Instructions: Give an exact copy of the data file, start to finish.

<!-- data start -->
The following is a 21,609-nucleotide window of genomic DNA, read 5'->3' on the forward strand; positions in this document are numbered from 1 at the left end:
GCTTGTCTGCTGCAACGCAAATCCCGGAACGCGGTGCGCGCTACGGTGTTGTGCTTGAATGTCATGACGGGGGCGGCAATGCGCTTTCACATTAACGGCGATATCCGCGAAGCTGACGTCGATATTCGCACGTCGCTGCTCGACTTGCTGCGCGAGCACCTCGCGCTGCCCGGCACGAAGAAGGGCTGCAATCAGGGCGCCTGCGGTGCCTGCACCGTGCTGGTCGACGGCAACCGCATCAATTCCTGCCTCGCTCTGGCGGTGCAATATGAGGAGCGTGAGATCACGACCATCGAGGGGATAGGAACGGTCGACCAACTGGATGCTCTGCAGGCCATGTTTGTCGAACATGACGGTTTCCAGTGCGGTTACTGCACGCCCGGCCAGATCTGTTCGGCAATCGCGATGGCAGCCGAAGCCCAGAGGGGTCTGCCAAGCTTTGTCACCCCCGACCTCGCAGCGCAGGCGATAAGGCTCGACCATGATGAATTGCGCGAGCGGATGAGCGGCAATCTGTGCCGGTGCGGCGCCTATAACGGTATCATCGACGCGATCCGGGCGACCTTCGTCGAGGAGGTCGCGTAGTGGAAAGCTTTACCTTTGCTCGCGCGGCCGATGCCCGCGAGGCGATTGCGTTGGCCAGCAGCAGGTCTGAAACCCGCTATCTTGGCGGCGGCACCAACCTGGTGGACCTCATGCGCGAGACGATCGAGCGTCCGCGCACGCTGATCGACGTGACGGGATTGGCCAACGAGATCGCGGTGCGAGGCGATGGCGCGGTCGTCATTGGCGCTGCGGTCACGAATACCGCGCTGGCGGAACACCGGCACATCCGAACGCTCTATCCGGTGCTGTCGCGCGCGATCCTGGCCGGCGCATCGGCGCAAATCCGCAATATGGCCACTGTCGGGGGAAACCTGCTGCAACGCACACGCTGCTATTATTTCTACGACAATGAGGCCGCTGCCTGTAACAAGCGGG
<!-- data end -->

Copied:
The following is a 21,609-nucleotide window of genomic DNA, read 5'->3' on the forward strand; positions in this document are numbered from 1 at the left end:
GCTTGTCTGCTGCAACGCAAATCCCGGAACGCGGTGCGCGCTACGGTGTTGTGCTTGAATGTCATGACGGGGGCGGCAATGCGCTTTCACATTAACGGCGATATCCGCGAAGCTGACGTCGATATTCGCACGTCGCTGCTCGACTTGCTGCGCGAGCACCTCGCGCTGCCCGGCACGAAGAAGGGCTGCAATCAGGGCGCCTGCGGTGCCTGCACCGTGCTGGTCGACGGCAACCGCATCAATTCCTGCCTCGCTCTGGCGGTGCAATATGAGGAGCGTGAGATCACGACCATCGAGGGGATAGGAACGGTCGACCAACTGGATGCTCTGCAGGCCATGTTTGTCGAACATGACGGTTTCCAGTGCGGTTACTGCACGCCCGGCCAGATCTGTTCGGCAATCGCGATGGCAGCCGAAGCCCAGAGGGGTCTGCCAAGCTTTGTCACCCCCGACCTCGCAGCGCAGGCGATAAGGCTCGACCATGATGAATTGCGCGAGCGGATGAGCGGCAATCTGTGCCGGTGCGGCGCCTATAACGGTATCATCGACGCGATCCGGGCGACCTTCGTCGAGGAGGTCGCGTAGTGGAAAGCTTTACCTTTGCTCGCGCGGCCGATGCCCGCGAGGCGATTGCGTTGGCCAGCAGCAGGTCTGAAACCCGCTATCTTGGCGGCGGCACCAACCTGGTGGACCTCATGCGCGAGACGATCGAGCGTCCGCGCACGCTGATCGACGTGACGGGATTGGCCAACGAGATCGCGGTGCGAGGCGATGGCGCGGTCGTCATTGGCGCTGCGGTCACGAATACCGCGCTGGCGGAACACCGGCACATCCGAACGCTCTATCCGGTGCTGTCGCGCGCGATCCTGGCCGGCGCATCGGCGCAAATCCGCAATATGGCCACTGTCGGGGGAAACCTGCTGCAACGCACACGCTGCTATTATTTCTACGACAATGAGGCCGCTGCCTGTAACAAGCGGG